Now retired from the London theatre, Shakespeare returns to Stratford to live with his wife and children. But coming home to a house of women where routines have long been established is no easy task: his daughters merely find their famous father an unwanted intrusion. This moving story of Shakespeare's latter years in Stratford centres on the adjustments the family has to make, and explores Will's relationship with his two daughters and the men they decide to marry. This concluding novel in Eric Malpass' masterful trilogy on Shakespeare's life is as memorable as Sweet Will and The Cleopatra Boy.
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(205mm x 135mm x 16mm)
House of Stratus
Publisher: House of Stratus
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US Kirkus Review »
This is the third part of Mr. Malpass' trilogy based on Shakespeare's life (the predecessors Sweet [fill and The Cleopatra passed unseen here) proceeding gently with the "truth [that] has a quiet breast." Now tireder than his 45 years might justify - "the heyday in the blood is tame" - Will returns to Anne, his two daughters and his (dying) mother: Susanna is cast under an evil spell by her evil sister, Judith, but comes to and marries the attending Dr. Hall; Judith meantime goes on to have her own seizures and then wed a sinner; and finally at the end "men must endure/Their going hence, even as their coming hither" and Will goes hence leaving Anne alone for the last time. . . . "Good morrow mistress?" (Kirkus Reviews)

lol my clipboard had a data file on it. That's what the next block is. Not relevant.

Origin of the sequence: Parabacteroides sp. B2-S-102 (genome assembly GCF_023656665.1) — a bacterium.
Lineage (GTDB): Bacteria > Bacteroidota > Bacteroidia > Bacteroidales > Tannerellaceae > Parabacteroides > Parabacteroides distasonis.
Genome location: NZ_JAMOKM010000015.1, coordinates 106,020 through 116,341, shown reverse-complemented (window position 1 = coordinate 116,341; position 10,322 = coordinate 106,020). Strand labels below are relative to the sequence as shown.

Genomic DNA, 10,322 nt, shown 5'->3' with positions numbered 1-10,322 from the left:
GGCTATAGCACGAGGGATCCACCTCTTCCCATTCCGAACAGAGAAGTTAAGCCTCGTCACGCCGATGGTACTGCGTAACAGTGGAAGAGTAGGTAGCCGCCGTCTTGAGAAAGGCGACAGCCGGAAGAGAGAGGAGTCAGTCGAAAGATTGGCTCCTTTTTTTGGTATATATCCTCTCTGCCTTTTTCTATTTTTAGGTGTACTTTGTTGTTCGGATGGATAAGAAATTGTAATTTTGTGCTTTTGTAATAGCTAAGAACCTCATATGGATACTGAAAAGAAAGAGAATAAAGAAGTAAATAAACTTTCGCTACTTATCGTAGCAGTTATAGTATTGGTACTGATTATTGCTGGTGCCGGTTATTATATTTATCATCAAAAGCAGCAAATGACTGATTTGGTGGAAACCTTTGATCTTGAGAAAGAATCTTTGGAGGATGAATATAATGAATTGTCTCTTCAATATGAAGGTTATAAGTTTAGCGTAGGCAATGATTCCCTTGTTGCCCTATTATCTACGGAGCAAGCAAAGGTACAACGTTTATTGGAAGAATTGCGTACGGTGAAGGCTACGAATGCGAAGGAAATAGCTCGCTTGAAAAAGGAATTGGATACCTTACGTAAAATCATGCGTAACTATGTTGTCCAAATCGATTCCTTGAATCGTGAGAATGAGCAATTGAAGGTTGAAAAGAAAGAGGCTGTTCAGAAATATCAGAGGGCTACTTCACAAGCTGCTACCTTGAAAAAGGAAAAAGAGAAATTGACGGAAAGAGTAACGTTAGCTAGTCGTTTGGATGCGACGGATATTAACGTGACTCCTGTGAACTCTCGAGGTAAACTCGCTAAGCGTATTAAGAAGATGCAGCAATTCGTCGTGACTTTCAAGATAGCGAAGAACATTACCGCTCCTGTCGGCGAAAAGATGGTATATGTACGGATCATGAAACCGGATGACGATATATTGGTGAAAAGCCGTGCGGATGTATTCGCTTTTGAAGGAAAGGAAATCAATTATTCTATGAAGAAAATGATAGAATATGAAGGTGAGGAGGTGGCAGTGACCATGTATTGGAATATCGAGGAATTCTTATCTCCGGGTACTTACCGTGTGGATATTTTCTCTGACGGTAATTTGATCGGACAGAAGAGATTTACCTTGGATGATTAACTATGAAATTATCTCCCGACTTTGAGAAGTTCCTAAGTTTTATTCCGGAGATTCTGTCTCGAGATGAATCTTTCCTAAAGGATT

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Author Biography - Eric Malpass
Eric Malpass worked in a bank after leaving school, but his firm ambition was to become a novelist and he wrote in his spare time for many years. His first book, 'Morning's at Seven', was published to wide acclaim. With an intuitive eye for the quirkiness of family life, his novels are full of wry comments and perceptive observations. This exquisite sense of detail has led to the filming of three of his books. His most engaging character is Gaylord Pentecost - a charming seven-year-old who observes the strange adult world with utter incredulity. Eric Malpass also wrote biographical novels, carefully researched and highly evocative of the period. Amongst these is 'Of Human Frailty', the moving story of Thomas Cramner. With his amusing and lovingly drawn details of life in rural England, Malpass' books typify a certain whimsical Englishness - a fact which undoubtedly contributes to his popularity in Europe. Married with a family, Eric Malpass lived in Long Eaton, near Nottingham, until his death in 1996.